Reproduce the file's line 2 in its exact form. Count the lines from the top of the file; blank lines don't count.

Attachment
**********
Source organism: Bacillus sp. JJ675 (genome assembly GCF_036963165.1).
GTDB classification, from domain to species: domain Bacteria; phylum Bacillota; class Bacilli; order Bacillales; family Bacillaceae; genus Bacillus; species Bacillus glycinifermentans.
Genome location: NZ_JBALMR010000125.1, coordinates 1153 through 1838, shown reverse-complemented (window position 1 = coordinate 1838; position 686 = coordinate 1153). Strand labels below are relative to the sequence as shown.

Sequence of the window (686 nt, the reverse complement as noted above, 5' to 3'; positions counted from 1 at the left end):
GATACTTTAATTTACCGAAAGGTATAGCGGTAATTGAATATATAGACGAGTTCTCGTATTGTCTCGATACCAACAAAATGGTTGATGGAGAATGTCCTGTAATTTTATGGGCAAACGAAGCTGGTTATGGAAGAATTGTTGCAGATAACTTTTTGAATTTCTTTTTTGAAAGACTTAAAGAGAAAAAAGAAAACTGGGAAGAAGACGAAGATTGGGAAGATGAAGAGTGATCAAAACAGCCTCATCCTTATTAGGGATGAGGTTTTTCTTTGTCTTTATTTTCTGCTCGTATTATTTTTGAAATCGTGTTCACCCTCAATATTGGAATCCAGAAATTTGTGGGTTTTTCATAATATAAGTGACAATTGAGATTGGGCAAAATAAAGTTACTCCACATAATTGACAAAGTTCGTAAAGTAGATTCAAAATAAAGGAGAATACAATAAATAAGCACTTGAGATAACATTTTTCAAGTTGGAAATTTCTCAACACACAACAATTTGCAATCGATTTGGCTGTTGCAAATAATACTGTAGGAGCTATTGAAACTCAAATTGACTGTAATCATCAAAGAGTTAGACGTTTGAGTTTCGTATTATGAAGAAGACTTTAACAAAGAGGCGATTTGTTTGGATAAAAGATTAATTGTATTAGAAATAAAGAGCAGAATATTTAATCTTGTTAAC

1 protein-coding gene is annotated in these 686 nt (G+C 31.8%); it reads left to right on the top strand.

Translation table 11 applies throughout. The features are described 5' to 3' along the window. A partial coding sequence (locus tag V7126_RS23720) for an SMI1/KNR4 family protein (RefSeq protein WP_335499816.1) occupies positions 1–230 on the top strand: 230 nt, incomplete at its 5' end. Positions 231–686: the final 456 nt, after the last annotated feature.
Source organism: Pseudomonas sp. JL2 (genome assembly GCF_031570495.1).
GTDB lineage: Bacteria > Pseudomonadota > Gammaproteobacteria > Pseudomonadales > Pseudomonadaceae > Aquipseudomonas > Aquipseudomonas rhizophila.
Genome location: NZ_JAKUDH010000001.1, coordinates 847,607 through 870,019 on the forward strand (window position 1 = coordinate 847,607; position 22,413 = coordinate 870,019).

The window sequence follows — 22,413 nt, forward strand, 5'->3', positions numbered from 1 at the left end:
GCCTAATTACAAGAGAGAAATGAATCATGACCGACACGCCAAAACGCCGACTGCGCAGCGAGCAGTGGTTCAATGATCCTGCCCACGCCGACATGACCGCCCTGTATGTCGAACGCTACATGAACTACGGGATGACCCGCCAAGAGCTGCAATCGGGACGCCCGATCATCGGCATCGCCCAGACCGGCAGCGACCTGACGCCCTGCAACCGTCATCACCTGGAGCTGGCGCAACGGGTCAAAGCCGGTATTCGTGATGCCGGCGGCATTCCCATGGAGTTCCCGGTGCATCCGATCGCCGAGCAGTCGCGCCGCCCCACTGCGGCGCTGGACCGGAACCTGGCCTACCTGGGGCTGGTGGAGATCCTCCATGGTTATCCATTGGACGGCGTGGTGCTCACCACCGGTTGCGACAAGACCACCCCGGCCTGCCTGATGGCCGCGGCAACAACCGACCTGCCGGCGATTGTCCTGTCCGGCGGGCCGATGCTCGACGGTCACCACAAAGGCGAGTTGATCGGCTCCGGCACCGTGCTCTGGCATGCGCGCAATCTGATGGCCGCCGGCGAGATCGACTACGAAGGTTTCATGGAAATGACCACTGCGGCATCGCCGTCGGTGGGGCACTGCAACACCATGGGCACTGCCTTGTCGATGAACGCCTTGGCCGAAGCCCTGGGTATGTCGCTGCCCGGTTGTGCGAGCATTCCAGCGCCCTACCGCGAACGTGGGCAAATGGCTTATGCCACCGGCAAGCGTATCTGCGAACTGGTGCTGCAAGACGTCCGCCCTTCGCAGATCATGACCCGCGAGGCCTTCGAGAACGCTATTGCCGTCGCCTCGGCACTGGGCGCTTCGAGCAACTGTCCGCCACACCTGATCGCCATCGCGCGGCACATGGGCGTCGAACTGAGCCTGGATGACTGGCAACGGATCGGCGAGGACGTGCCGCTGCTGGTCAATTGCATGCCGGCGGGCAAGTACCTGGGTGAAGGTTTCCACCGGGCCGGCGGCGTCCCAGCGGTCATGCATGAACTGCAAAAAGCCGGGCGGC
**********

GTDB classification, from domain to species: domain Bacteria; phylum Bacillota; class Bacilli; order Bacillales; family Bacillaceae; genus Bacillus; species Bacillus glycinifermentans.